I find that when a debate spans more than one generation, it often becomes difficult to follow – especially for newcomers. The Origins debate (often unthinkingly called “Creation/Evolution debate”) definitely qualifies. But despite their entertainment value, misunderstandings from both sides (including yours) don’t help anyone get anywhere. And that defies the point of a debate, right, Mr/Ms Militant ________ist?
So the Microscope, being of a biological inclination, will do what it always tries to do: help us see better. Whether it suceeds is up to the viewers to decide. And I think its fair to start with an overview of evolution theory. Why? Well, no Darwin, no debate.
By the way, I won’t bother with references etc. This is meant to be (relatively) quick and painless.
So, this is how current evolution theory goes:
Life begins with abiogenesis – rudimentary biomolecules (primitive amino acids or primitive genetic material) arise from inorganic, “non-living” molecules. Cement’s been poured in the foundations. Now, strictly speaking, this is not “evolution” yet since we can’t speak of “natural selection” without genes. Big mistake, made by many. As far as evolution goes, how life began is a bit beyond its purview.
Back to the pond: Due to external/environmental factors and what can only be described as chance, these proto-biomolecules combine in different ways, giving rise to complexity. But remember: mere complexity doesn’t ensure survival (if anything, quite the opposite). Still, we’re all here, which means that something must’ve clicked. But exactly how that could have happened is still a red-hot item of debate.
So, now we have something like an amino acid – or a nucleotide. Building blocks that can combine a bit more easily under the current conditions. And they do – the rise of peptides or genetic material. More complex macromolecules are here. And some of them “survive” while the others perish – the usual. This process then repeats itself, randomly or semi-randomly, meaning that it’s probably fuelled/energised by external factors (temperature, pH, energy zaps, the presence or absence of other elements/molecules), which also act as a selective force, allowing some complexity to “survive” and “killing” off the rest.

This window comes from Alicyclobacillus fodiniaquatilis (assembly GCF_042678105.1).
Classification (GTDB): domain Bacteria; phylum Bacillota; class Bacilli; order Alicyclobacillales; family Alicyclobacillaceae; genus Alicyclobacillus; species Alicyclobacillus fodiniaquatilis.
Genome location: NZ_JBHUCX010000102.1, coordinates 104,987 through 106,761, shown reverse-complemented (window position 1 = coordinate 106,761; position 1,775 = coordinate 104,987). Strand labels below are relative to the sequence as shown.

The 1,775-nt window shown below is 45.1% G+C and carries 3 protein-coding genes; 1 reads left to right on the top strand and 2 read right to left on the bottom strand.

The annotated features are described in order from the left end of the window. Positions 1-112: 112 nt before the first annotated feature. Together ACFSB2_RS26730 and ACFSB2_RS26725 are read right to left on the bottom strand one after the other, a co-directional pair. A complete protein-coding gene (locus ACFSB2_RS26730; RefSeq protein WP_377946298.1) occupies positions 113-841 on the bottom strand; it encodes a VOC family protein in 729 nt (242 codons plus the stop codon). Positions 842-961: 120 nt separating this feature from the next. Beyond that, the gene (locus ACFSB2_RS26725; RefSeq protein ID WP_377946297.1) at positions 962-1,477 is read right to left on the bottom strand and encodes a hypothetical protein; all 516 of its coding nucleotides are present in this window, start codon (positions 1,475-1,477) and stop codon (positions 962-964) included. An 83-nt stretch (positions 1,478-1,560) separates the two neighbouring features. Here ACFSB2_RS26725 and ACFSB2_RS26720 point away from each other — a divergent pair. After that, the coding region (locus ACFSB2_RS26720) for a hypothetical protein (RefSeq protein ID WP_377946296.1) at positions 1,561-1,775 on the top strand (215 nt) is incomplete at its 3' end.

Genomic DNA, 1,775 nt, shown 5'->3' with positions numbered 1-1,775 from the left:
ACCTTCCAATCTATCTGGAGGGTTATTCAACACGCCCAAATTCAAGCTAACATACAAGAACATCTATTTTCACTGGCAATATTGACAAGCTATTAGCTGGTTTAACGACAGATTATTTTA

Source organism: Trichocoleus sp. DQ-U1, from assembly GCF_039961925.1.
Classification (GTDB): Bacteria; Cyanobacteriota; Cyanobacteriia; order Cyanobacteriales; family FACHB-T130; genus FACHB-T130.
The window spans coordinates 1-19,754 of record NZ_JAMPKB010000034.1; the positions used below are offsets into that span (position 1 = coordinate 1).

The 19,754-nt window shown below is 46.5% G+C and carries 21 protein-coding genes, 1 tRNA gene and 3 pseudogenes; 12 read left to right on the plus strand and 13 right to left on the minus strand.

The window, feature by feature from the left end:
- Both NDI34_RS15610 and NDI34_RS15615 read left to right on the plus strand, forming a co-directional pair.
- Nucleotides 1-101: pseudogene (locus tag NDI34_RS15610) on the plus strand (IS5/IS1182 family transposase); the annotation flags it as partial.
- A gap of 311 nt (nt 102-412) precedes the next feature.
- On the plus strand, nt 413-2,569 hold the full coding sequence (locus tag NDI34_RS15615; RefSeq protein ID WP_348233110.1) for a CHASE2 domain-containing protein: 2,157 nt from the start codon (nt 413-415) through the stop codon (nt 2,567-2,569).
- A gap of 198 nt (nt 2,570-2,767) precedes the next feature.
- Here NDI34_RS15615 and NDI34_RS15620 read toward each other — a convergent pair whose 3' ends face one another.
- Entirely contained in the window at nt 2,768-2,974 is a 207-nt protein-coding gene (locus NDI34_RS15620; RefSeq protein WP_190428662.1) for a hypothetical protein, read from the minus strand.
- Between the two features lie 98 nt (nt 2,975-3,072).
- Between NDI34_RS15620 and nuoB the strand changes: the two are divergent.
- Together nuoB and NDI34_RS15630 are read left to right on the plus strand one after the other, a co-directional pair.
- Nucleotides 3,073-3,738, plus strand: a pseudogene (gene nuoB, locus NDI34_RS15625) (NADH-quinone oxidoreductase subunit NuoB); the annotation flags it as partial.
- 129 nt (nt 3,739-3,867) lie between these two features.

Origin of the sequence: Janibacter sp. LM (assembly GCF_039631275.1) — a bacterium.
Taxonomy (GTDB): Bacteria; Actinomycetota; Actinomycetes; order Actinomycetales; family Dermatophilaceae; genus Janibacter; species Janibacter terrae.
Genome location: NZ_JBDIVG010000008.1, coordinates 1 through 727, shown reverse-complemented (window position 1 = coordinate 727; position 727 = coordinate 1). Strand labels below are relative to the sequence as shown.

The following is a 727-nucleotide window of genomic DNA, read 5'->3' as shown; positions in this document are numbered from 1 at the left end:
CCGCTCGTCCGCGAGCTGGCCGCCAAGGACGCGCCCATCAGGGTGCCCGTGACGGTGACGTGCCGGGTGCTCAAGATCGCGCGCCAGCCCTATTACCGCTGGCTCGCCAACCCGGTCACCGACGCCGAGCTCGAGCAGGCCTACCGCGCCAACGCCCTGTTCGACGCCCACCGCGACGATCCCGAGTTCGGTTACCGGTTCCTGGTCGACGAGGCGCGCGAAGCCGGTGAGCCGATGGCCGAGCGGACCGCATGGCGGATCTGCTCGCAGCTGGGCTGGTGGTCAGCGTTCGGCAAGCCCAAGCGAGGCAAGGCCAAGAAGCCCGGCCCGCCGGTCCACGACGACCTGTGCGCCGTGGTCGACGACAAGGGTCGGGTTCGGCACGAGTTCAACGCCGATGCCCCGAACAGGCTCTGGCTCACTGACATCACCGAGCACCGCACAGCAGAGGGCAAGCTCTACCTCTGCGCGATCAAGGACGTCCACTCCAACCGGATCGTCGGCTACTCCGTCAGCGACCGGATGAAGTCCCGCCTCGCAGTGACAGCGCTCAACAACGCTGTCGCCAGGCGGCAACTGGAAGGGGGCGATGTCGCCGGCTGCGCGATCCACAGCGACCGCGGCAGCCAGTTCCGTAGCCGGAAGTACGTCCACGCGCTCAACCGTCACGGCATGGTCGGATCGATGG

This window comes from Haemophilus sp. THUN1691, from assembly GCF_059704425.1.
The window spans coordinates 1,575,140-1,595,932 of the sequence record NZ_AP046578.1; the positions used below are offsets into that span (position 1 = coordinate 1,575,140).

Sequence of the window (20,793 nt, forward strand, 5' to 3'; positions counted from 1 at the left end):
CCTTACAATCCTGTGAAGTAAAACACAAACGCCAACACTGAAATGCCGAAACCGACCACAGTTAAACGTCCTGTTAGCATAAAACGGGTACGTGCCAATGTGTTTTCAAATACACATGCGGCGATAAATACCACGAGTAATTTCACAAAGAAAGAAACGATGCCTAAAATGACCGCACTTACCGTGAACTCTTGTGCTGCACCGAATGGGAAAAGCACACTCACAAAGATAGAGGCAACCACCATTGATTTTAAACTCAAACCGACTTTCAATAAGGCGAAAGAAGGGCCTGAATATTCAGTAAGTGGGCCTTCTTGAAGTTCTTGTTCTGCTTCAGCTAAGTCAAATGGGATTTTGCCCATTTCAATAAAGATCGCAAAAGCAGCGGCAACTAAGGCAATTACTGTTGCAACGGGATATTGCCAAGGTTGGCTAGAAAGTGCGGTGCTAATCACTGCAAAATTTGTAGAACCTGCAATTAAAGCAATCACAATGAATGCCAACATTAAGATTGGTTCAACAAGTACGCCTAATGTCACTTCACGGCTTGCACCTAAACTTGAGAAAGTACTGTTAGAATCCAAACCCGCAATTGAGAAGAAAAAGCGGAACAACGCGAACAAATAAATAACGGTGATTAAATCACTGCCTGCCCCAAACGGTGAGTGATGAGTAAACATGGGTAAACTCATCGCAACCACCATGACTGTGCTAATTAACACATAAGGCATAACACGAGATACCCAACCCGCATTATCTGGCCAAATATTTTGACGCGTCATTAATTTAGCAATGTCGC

Remember: in mainstream evolution theory, nothing is born because it’s objectively functional. It just happens to be in the right place at the right time.
Given enough time, complexity increases and is “favoured” by the selective conditions as compared to other complexity that might have arisen. As molecular complexity increases, information also increases. Entropy wants to break down everything to the simplest forms. For a macromolecule (peptide, RNA, polysaccharide – take your pick) to come about – let alone go against the grain and “survive” – it has to rely on more than mere chance. Like any system, its structure contains information, and if that information is going to increase as complexity increases (we’re obviously not just peptides anymore), it needs a way to pass on from “generation to generation” efficiently and relatively stably.
Enter the gene. Somewhere down the line, a coding system has developed (will develop? Who knows?). Simple molecules, the nucleotides, can string three together to “represent” what has become the building block of complex organisms, an amino acid. This new method is relatively more accurate than just trying to put amino acids together to make proteins. It’s a template. A design of some sort that is not as vulnerable to chance as waiting for something as complex as a protein to just arise out of primeval goo.
The gene is the bee’s knees. Compared to anything else out there, it’s simple, efficient and ensures the relatively accurate passage of information through time. But it’s not perfect. To build even a basic cell, it needs a fairly complex molecular machinery; something to “translate” three nucleotides into an amino acid. What all this means is that the gene system is prone to alterations. It’ll make mistakes every now and then, and we call those mistakes, mutations.
Mutations are interesting. Most of them stop everything dead in its tracks. But every now and then, they cause just enough change to survive into the next generation. Give it enough time and mutations accumulate. Some accumulations make it, so don’t. But give it enough time, and you just might end up with a whole new trait. And maybe that new trait actually increases the survival chances of the particular organism over all its other friends, because they didn’t get the upgrade.
Of course, all this depends on the conditions out there. Where and when you’re alive. It’s all relative. Black colour won’t help you hide if you live in a white, snowy tundra. Better colour perception is not as good as improved hearing if you’re nocturnal. And so forth.
And that’s evolution in a nutshell (a coconut shell, actually): Mutations, chance, and survival conditions – a process we call natural selection. All you really need is a genepool, resources and time.
You get the idea – and really, you didn’t need me to tell you. It’s not like there’s a scarcity of information on evolution out there. But as I have often expressed my own doubts about the mainstream Origins dogma in this blog, I thought I’d demonstrate that I actually understand it first – and hopefully help others digest it.
After all, if you don’t evolve, you’ll get eaten.
To be continued...